Ernest Hemingway’s house in Key West and the delights of tropical gardening

Sometimes I think I’ve figured out some order in the universe, but then I find myself in Florida.

Susan Orlean, The Orchid Thief

I have always been obsessed with gardening. Before moving to Florida, we planted a half-acre vegetable garden full of bizarre heirloom varieties. I fell in love with rose gardening, and survived many depressing winters by reading and re-reading the David Austin catalog. And then there was my hosta collection that you could lose a small child in. (I wish I could grow hostas here, but they require a cold season.)

It wasn’t until we moved to Florida that I discovered how much unrealized potential I had as a gardener. We drove to Key West our first year here, and I saw in the gardens of Ernest Hemingway’s house my life’s dream. A walled garden and paths with water features and towering tropical plants. My love affair with tropical gardening had begun.

Ernest Hemingway’s house in Key West (view from the side)
Hemingway’s house (view from the gardens)
Totally unrelated to gardening, but this is where Hemingway would write.
Also totally unrelated to gardening, but this is Elise with a parrot named Margarita that could do tricks, owned by a random man on the street in Key West who graciously allowed her to play with him.

I’ve collected a lot of tropical plants since then, but I realize now that what I need is a bona fide garden plan. Tropical plants are much larger than the perennials you can buy elsewhere in the United States. You can’t just smash them together and enjoy serendipitous pairings. And gardening in Florida is very much about managing micro-climates. I learned the hard way not to plant tender species on the northwest corner of our property. The air from the ocean does a lot of work to insulate plants in the “colder” months.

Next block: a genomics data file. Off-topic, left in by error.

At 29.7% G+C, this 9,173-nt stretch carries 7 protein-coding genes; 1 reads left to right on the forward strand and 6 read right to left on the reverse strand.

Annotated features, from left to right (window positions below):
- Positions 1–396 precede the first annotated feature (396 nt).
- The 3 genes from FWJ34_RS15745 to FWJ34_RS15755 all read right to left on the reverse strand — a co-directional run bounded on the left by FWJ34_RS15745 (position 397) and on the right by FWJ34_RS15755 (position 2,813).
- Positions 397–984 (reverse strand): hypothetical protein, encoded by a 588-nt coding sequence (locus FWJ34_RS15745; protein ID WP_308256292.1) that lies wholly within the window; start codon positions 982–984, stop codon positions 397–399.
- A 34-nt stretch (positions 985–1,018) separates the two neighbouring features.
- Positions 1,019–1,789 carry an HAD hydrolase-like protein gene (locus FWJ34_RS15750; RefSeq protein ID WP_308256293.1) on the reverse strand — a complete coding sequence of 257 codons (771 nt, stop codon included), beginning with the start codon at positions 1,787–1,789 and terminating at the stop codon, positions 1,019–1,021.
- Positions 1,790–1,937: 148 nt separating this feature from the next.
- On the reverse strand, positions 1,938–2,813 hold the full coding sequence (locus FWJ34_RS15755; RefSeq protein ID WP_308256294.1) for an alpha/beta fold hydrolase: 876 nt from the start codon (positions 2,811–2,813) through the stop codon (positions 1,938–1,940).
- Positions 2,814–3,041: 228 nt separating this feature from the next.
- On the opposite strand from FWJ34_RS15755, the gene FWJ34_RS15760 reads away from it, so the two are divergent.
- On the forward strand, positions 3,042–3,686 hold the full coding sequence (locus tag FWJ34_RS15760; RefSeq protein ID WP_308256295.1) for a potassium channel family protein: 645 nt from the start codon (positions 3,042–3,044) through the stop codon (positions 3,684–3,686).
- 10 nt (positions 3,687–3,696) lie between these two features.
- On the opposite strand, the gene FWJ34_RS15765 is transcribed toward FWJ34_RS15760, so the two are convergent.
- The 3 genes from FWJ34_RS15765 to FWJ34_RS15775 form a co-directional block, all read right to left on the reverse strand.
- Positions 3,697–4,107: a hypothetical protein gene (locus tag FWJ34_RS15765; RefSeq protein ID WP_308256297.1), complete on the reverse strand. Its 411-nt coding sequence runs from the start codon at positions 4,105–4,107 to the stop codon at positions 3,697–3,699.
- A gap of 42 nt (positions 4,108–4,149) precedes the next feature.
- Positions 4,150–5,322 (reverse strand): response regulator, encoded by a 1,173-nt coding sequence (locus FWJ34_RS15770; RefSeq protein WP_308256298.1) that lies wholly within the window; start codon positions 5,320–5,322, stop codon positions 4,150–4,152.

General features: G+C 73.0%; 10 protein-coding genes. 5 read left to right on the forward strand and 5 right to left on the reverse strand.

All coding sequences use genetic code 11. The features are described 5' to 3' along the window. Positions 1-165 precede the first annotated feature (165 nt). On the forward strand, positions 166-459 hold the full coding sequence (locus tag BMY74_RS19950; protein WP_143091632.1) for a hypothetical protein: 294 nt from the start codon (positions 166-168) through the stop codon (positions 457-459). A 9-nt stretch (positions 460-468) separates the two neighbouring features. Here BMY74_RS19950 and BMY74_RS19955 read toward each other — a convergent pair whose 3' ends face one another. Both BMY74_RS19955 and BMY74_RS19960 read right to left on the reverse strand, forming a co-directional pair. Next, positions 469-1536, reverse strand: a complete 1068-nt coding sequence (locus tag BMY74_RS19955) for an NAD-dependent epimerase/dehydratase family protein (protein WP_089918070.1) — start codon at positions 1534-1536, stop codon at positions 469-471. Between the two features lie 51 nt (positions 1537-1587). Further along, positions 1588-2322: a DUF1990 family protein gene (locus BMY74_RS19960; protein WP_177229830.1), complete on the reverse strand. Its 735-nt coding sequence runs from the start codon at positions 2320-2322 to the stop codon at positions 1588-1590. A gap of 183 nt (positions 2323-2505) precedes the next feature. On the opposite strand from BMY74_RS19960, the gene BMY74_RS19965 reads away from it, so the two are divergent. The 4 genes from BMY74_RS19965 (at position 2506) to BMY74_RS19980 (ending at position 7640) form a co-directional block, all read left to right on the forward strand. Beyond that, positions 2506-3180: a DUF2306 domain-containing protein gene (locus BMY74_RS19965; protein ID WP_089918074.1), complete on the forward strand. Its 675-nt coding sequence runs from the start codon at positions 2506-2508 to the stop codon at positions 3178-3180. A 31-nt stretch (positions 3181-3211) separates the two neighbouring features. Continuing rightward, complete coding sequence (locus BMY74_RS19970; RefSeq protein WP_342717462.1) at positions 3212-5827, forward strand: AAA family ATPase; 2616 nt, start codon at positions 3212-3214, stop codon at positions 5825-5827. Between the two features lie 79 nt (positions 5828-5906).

Anyway, I have been bookmarking a lot of articles and videos on tropical gardens that I find impressive (and in some cases, strange in a wonderful sort of way). So I decided to share some of them. Fall down the tropical gardening rabbit hole with me!

From Fine Gardening magazine, A 40-Year Labor of Tropical Gardening Love, Part 1 and Part 2. These Heliconia rostrata (lobster claw plant) will definitely find a home in my dream garden somewhere. See also this article on plants in Hawaii.

Photo credit: Fine Gardening

There is an area of the jungle we’ve cleared out in the back corner of our property that I am planning on filling with ferns. I can’t think of anything else that would grow under so dense a canopy. This article on growing a fern dell is amazing. It talks about how to arrange different ferns by size and ferns of different colors. There is a path through a large grouping of ferns at Washington Oaks Gardens State Park that I plan on trying to replicate. My own little Jurassic Park.

This is a video tour of the Sunken Gardens in St Petersburg, Florida (for inspiration). The Tropical Gardening channel on YouTube is fantastic.

I love orchids and have several growing in my garden. Living in a place where orchids can be something other than a houseplant is such a thrill. Here is a tour of the National Orchid Garden in Singapore that is more than a little humbling.

I was also amused by this video of ten orchids that mimic the faces and bodies of animals.

Okay, back to stuff I can realistically plant. My friend Daryl in California has inspired me to get into growing plumeria. There is an amazing plumeria nursery in California named Jungle Jack’s that I plan on doing mail orders for plumeria from. Here is a video tour of two gardens where plumeria is used as a focal point.

San Antonio is not quite the same climate that we have here, but I enjoyed seeing this courtyard garden inspired by the owner’s trips to Mexico. It’s quite beautiful.

For fun, here is a tour of the collection of carnivorous plants at Sydney’s Royal Botanic Gardens. Elise loves carnivorous plants.

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